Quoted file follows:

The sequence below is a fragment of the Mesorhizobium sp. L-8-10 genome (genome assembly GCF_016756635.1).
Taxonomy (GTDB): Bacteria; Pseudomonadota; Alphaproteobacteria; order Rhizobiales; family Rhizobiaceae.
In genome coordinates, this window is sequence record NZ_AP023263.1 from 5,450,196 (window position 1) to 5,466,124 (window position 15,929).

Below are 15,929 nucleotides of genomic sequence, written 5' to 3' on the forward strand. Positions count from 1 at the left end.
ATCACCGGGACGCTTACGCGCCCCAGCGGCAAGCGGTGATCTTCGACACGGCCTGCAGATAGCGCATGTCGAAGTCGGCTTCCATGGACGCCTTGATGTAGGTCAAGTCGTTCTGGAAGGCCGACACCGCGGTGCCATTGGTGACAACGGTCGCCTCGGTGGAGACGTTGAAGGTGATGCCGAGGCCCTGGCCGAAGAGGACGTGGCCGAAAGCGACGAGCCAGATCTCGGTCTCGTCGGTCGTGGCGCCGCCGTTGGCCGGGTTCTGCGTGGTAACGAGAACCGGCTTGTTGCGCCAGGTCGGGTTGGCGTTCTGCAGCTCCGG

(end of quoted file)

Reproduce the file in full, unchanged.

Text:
The sequence below is a fragment of the Mesorhizobium sp. L-8-10 genome (genome assembly GCF_016756635.1).
Taxonomy (GTDB): Bacteria; Pseudomonadota; Alphaproteobacteria; order Rhizobiales; family Rhizobiaceae.
In genome coordinates, this window is sequence record NZ_AP023263.1 from 5,450,196 (window position 1) to 5,466,124 (window position 15,929).

Below are 15,929 nucleotides of genomic sequence, written 5' to 3' on the forward strand. Positions count from 1 at the left end.
ATCACCGGGACGCTTACGCGCCCCAGCGGCAAGCGGTGATCTTCGACACGGCCTGCAGATAGCGCATGTCGAAGTCGGCTTCCATGGACGCCTTGATGTAGGTCAAGTCGTTCTGGAAGGCCGACACCGCGGTGCCATTGGTGACAACGGTCGCCTCGGTGGAGACGTTGAAGGTGATGCCGAGGCCCTGGCCGAAGAGGACGTGGCCGAAAGCGACGAGCCAGATCTCGGTCTCGTCGGTCGTGGCGCCGCCGTTGGCCGGGTTCTGCGTGGTAACGAGAACCGGCTTGTTGCGCCAGGTCGGGTTGGCGTTCTGCAGCTCCGG